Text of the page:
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Laughter's Gentle Soul: The Life of Robert Benchley
by Billy Altman
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Amazon.com Amazon.com Review (ISBN 0393038335, Hardcover)While he lived, Robert Benchley was a household name--writer, actor, critic, and wit, Benchley was lionized in the pages of the New Yorker, Vanity Fair, and the New York Tribune and appeared in countless Hollywood films, some of which he wrote himself. Fifty years after his death, Benchley has become something of a footnote to the likes of Dorothy Parker, Alexander Wollcott, and other luminaries of the Algonquin Hotel Round Table. Most of Benchley's books are out of print, as are the two previous biographies about him. Thus, Billy Altman's Laughter's Gentle Soul comes at a good time to reawaken interest in this forgotten funnyman.
Altman's biography chronicles Benchley's life from his birth in Worcester, Massachusetts, his schooling at Harvard, and early writing career in New York through the heady days of Hollywood and the Algonquin Hotel to his untimely death from cirrhosis in 1945. The stories are all here: Benchley's practical jokes, his legendary drinking, his strict separation of suburban family life and urban adultery. What is not in Laughter's Gentle Soul is any critical analysis of the stories, the writing, or the reasons for Benchley's self-destruction. Why, for example, was Benchley so admired by fellow humorists? Why did he not drink until the age of 31 and then apparently fall immediately into incurable alcoholism? Fans of Robert Benchley won't find anything in Laughter's Gentle Soul that they haven't read before; for those who are unfamiliar with the man, however, Altman's book provides a good first introduction.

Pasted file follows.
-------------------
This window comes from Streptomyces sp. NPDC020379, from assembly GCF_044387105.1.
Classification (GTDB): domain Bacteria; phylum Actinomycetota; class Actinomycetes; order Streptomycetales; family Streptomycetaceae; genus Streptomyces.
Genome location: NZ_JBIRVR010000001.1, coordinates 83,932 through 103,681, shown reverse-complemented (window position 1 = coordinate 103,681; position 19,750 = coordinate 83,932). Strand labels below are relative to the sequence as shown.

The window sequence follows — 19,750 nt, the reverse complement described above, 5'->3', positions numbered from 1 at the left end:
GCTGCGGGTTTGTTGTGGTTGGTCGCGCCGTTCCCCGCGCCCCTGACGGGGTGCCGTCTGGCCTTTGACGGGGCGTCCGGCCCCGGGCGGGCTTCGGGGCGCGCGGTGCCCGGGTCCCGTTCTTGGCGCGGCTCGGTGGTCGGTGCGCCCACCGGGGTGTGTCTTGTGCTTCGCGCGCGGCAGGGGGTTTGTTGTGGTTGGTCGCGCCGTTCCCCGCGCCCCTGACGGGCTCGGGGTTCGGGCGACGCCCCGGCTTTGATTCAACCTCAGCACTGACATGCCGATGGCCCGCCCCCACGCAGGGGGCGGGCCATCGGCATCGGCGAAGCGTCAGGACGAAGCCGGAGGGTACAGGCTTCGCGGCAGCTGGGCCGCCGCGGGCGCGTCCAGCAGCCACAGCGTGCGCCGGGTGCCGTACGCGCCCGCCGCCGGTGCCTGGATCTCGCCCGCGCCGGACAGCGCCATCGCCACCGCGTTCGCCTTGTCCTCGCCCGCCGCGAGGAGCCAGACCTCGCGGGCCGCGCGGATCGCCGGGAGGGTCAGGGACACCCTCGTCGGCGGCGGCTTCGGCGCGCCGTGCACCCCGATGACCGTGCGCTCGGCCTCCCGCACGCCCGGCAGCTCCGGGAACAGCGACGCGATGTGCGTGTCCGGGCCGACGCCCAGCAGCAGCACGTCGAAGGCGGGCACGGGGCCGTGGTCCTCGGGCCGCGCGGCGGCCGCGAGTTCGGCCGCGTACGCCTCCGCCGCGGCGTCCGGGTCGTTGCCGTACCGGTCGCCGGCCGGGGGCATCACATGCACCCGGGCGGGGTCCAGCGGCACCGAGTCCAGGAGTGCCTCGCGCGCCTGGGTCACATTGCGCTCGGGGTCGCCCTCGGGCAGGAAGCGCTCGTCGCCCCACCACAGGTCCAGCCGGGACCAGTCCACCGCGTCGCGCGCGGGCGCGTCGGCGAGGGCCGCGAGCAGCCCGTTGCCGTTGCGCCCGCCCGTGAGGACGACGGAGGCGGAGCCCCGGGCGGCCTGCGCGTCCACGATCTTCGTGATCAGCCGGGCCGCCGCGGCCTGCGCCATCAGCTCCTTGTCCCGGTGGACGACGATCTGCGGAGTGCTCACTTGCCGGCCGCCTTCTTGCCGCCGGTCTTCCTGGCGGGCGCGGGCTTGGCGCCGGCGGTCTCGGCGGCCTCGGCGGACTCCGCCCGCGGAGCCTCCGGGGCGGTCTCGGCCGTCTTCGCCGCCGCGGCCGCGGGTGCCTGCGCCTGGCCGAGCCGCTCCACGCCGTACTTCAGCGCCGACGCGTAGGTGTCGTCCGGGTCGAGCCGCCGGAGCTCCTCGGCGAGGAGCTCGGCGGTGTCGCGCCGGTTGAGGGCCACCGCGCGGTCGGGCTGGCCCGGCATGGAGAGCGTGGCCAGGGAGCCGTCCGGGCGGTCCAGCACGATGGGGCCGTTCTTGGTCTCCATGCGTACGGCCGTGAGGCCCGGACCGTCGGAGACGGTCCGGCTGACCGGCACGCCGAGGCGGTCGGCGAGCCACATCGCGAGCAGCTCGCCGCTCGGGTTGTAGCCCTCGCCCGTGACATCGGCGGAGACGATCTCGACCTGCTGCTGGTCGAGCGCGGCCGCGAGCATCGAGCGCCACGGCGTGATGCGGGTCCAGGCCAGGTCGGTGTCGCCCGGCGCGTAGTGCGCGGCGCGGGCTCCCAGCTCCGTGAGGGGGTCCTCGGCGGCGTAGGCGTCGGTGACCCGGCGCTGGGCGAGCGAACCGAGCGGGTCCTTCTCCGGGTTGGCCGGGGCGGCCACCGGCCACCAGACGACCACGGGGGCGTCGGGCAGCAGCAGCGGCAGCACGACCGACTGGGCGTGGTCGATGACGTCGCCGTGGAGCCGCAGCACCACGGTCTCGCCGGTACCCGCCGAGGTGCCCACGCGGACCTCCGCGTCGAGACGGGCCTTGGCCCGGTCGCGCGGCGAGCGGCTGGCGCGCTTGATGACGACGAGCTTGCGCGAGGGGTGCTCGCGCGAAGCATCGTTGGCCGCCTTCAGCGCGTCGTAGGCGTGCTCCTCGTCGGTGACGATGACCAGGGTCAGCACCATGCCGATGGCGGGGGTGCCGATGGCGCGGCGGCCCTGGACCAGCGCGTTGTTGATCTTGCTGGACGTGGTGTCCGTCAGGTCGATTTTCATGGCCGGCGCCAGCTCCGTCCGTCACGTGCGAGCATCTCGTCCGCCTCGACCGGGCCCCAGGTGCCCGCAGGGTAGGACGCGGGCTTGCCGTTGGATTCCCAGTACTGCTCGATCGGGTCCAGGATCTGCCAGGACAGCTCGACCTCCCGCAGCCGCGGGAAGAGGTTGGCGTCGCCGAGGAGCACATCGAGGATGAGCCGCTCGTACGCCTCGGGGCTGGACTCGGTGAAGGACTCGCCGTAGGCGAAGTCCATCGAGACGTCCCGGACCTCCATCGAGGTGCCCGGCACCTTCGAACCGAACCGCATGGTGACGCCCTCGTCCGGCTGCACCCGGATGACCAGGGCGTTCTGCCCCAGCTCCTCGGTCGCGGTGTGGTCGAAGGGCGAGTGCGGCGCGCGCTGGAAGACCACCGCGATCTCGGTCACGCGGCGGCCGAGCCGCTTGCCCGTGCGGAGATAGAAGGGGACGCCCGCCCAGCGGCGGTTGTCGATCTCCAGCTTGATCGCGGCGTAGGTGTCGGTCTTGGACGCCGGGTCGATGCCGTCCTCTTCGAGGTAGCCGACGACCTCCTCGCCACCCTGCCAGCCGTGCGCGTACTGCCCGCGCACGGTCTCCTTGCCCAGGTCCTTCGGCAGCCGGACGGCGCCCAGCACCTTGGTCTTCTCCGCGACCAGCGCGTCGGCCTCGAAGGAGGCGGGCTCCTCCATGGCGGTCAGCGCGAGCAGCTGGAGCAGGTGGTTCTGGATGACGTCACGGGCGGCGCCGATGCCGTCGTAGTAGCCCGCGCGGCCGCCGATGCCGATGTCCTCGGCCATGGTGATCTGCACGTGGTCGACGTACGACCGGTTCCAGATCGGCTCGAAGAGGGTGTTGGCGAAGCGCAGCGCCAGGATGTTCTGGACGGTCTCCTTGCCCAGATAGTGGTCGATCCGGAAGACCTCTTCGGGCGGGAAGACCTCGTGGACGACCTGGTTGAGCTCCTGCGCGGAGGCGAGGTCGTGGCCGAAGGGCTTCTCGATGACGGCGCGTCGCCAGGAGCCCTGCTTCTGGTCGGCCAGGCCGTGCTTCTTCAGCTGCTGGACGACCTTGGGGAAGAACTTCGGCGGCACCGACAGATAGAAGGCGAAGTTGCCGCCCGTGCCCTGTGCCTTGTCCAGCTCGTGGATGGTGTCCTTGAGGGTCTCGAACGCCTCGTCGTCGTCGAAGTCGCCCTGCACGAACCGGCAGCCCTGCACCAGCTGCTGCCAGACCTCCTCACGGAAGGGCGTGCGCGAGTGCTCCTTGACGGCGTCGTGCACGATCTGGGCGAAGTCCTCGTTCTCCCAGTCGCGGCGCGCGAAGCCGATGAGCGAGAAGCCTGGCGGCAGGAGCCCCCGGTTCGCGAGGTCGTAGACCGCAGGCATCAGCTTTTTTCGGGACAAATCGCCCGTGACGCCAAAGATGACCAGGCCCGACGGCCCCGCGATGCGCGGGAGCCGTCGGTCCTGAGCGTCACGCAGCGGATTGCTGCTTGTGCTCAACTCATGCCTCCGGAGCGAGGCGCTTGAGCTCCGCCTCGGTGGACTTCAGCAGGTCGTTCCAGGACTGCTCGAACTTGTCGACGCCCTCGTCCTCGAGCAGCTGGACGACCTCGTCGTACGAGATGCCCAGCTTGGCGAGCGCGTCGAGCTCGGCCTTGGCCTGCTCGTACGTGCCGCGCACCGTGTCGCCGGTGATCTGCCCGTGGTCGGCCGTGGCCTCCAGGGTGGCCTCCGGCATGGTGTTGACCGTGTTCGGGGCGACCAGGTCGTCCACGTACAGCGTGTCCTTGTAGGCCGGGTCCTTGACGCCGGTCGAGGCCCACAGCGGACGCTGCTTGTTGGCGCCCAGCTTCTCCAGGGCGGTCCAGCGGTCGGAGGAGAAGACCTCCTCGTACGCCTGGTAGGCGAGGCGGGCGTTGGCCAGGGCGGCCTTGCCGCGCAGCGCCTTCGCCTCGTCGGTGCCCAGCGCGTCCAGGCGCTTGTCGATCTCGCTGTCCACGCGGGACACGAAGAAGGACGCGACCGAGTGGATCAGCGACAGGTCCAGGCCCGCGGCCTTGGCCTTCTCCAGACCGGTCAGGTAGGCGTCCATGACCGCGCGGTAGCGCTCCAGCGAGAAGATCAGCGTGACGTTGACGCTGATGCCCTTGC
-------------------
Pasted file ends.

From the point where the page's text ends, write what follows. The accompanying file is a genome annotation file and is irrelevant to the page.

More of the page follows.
(retrieved from Amazon Mon, 30 Sep 2013 13:57:10 -0400)
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